Reaction To Darwin's Theory
The immediate reaction to On the Origin of Species, the book in which Charles Darwin described evolution by natural selection, included international debate, though the heat of controversy was less than that over earlier works such as Vestiges of Creation. He monitored the debate closely, cheering on Thomas Henry Huxley's battles with Richard Owen to remove clerical domination of the scientific establishment. While Darwin's illness kept him away from the public debates, he read eagerly about them and mustered support through correspondence.
Religious views were mixed, with the Church of England scientific establishment reacting against the book, while liberal Anglicans strongly supported Darwin's natural selection as an instrument of God's design. Religious controversy was soon diverted by the publication of Essays and Reviews and debate over the higher criticism.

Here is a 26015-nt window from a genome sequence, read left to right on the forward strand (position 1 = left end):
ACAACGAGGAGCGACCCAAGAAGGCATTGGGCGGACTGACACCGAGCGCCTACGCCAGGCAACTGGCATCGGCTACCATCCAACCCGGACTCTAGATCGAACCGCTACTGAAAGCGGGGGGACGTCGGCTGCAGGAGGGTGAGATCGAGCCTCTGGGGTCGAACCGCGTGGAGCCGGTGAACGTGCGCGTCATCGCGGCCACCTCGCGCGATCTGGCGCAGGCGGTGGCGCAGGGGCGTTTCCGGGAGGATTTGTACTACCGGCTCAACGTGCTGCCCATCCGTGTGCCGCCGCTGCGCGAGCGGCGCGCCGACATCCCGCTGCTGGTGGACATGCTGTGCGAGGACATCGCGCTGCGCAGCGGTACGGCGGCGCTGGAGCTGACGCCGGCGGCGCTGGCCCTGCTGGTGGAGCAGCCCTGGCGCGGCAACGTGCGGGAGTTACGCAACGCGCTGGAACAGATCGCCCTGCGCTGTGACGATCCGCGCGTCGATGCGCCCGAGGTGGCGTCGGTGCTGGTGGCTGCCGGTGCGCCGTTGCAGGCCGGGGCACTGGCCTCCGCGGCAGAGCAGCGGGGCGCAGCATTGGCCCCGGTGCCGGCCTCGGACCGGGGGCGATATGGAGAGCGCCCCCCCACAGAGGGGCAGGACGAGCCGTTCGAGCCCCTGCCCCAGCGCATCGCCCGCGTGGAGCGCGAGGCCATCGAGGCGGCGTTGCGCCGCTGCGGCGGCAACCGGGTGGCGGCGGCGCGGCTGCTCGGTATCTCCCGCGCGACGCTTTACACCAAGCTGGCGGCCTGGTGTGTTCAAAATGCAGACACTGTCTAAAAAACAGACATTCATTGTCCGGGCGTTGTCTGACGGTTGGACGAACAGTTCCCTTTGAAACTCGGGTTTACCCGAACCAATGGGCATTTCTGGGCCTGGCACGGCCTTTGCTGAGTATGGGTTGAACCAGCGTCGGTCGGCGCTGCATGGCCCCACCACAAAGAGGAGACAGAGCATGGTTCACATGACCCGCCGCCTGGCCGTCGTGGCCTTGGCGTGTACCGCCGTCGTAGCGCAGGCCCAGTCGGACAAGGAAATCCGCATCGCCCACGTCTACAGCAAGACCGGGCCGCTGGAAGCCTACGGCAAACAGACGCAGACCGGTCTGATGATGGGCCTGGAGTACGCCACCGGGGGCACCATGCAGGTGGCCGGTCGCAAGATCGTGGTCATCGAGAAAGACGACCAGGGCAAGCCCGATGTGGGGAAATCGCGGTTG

The most famous confrontation took place at the public 1860 Oxford evolution debate during a meeting of the British Association for the Advancement of Science, when the Bishop of Oxford Samuel Wilberforce argued against Darwin's explanation. In the ensuing debate Joseph Hooker argued strongly for Darwin and Thomas Huxley established himself as "Darwin's bulldog" – the fiercest defender of evolutionary theory on the Victorian stage. Both sides came away feeling victorious, but Huxley went on to depict the debate as pivotal in a struggle between religion and science and used Darwinism to campaign against the authority of the clergy in education, as well as daringly advocating the "Ape Origin of Man".
Famous quotes containing the words reaction to, theory, reaction and/or darwin:
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—Hannah Arendt (19061975)
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“Natural selection, the blind, unconscious, automatic process which Darwin discovered, and which we now know is the explanation for the existence and apparently purposeful form of all life, has no purpose in mind. It has no mind and no minds eye. It does not plan for the future. It has no vision, no foresight, no sight at all. If it can be said to play the role of the watchmaker in nature, it is the blind watchmaker.”
—Richard Dawkins (b. 1941)